Three researchers from Monash University carried out a study to see if 3D printed models offered more information than tactile graphics such as maps. There were some interesting findings that were presented in a conference paper. The abstract gives a good overview:
Abstract: Tactile maps are widely used in Orientation and Mobility (O&M) training for people with blindness and severe vision impairment. Commodity 3D printers now offer an alternative way to present accessible graphics, however it is unclear if 3D models offer advantages over tactile equivalents for 2D graphics such as maps. In a controlled study with 16 touch readers, we found that 3D models were preferred, enabled the use of more easily understood icons, facilitated better short term recall and allowed relative height of map elements to be more easily understood. Analysis of hand movements revealed the use of novel strategies for systematic scanning of the 3D model and gaining an overview of the map. Finally, we explored how 3D printed maps can be augmented with interactive audio labels, replacing less practical braille labels. Our findings suggest that 3D printed maps do indeed offer advantages for O&M training.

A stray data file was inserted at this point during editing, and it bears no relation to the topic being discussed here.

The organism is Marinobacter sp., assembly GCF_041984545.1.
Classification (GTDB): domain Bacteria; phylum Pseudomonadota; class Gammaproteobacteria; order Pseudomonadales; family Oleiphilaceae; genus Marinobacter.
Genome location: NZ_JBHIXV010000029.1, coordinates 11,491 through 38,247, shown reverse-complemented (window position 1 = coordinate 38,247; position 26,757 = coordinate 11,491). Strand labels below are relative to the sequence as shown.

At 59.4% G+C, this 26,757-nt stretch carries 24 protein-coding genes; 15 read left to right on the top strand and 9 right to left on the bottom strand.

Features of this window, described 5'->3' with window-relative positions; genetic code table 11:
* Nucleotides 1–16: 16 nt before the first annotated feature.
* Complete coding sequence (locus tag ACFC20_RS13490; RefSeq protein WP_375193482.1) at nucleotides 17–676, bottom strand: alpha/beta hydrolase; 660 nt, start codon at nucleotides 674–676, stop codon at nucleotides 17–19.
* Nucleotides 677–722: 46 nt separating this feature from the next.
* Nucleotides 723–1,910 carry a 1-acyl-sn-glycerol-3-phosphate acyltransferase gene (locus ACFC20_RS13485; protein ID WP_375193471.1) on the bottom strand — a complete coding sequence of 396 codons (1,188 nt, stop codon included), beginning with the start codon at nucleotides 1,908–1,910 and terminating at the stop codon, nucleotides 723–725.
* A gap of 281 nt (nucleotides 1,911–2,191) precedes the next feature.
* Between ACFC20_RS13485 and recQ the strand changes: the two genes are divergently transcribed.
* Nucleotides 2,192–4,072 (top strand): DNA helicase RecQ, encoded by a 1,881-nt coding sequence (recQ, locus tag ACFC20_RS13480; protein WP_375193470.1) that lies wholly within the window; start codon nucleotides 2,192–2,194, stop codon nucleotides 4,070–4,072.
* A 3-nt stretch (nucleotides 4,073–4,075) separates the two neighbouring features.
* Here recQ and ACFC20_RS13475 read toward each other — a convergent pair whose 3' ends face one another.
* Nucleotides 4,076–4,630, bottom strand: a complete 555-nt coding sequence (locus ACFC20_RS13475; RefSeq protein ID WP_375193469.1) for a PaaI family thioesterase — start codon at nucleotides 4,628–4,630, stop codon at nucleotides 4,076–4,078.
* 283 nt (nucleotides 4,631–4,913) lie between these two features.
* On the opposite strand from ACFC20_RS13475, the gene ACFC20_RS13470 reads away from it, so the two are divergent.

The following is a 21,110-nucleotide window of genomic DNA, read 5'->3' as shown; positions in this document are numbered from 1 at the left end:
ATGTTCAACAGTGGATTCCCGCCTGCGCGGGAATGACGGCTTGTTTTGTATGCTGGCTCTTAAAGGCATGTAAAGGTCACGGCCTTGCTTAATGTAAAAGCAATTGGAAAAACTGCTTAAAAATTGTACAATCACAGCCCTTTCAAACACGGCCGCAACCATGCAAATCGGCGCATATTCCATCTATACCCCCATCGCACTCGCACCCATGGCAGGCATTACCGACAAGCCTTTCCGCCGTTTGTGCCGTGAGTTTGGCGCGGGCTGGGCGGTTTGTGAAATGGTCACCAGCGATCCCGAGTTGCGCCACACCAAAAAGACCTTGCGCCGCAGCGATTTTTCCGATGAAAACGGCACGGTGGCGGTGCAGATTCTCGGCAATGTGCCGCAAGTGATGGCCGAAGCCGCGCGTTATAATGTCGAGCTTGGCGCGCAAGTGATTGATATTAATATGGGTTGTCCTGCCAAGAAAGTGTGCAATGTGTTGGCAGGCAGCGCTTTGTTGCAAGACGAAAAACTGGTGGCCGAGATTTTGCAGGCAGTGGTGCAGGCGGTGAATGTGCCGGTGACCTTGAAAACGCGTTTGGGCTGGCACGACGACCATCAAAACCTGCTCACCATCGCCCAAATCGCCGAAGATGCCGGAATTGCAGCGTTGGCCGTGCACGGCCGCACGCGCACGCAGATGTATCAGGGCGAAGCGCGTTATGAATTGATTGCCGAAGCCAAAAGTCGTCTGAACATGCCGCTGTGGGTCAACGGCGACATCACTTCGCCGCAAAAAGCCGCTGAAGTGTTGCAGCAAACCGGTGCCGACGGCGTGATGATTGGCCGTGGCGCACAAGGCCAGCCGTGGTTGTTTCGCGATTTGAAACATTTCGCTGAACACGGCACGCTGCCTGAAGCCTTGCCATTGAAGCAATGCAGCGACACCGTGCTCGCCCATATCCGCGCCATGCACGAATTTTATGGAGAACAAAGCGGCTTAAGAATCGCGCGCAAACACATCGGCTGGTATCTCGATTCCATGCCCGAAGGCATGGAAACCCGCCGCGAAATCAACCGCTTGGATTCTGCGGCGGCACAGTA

Paradoxically, the freely available PDF version is in two columns and in Times New Roman font – both aspects that are not recommended for people with low vision or for screen readers. The full title of the paper is, “Accessible Maps for the Blind: Comparing 3D Printed Models with Tactile Graphics“.